Foodie Treats from Further Afield

Here at Taste of Bath, we’re proud of the fact that all our delicious, hand-selected goodies come from companies based within ten miles of the city. We love working with and supporting brilliant local businesses. But you might possibly have noticed that not all the products themselves are strictly local – after all, it’s hard to grow tea in England, where a hot, sunny day can genuinely make newspaper headlines. So in this blog post, we want to celebrate the fabulous foodie treats that start out just a little further afield, and the brilliant small communities that we’re proud to support there, too.

Since I mentioned tea, we’ll start with Leafy Tea’s gorgeous Indulge blend. It’s based around a beautiful black Ceylon tea from Sri Lanka, where tea smallholdings support tens of thousands of families, plus a little Assam too. The tea leaves are then sprayed with coconut oil and mixed with coconut flakes, all to founder April’s exacting recipe, to create a delicious blend. As well as buying direct from Taste of Bath, you can also find April selling in person at all sorts of markets and food festivals – click here to find out when you can go along and say hello.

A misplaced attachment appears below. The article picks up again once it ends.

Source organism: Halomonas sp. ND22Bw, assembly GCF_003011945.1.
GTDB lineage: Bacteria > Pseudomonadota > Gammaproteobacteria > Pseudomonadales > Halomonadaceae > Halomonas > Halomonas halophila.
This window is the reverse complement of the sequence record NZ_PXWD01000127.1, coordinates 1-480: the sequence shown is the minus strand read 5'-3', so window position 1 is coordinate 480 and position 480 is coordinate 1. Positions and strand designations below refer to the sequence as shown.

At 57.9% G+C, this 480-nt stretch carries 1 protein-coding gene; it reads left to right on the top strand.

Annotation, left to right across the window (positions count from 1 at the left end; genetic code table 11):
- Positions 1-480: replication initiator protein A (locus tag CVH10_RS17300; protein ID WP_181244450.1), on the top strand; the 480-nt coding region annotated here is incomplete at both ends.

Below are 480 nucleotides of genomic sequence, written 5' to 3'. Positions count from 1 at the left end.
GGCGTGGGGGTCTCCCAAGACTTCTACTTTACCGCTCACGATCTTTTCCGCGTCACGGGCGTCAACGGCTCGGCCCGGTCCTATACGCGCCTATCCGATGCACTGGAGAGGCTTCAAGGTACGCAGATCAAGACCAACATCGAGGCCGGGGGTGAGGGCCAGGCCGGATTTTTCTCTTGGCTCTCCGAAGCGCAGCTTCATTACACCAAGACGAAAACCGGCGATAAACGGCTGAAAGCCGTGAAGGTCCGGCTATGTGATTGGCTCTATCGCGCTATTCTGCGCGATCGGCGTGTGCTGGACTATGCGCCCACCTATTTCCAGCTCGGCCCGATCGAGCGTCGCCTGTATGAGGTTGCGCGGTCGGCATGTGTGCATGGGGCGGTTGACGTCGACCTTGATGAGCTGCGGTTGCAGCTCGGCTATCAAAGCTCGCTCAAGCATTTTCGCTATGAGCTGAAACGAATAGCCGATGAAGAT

Coffee is another little luxury that has to wing its way over from abroad. Round Hill Roastery is based on the outskirts of Bath, roasting green beans from the farmers to turn them into rich, dark, aromatic beans, some of which are ground to make the perfect cafetiere coffee. Depending on the season, at Taste of Bath we stock various different varieties to make sure you only get the very best, but all the coffee we sell comes from fincas like the one in the picture above, family farms in places like Colombia and Guatemala that the guys at Roundhill have built up a relationship with over the years. Check out the Roundhill Roastery blog here to find out more about the brilliant people they work with.

Speaking of family, our pistachios (from Pistachio Provenance) have a particularly special family connection. Pistachio trees take a long time to grow and reach full maturity, producing nothing for their first seven years even though they must be carefully looked after for all that time, so being a pistachio farmer requires taking the long view. The orchards in Fthiotida, where Pistachio Provenance’s nuts come from, are cared for by generations of the same family (you can see them below, harvesting the nuts by hand) and we’re proud to do our part in supporting them – you can read more about it on the Pistachio Provenance website.


At Taste of Bath, we’re incredibly passionate about supporting independent business – and we think it’s pretty great that by supporting local Bath businesses, we can also support independent producers as far away as the other side of the world, too. After all, one of the very best things about food is the way it brings us all together.


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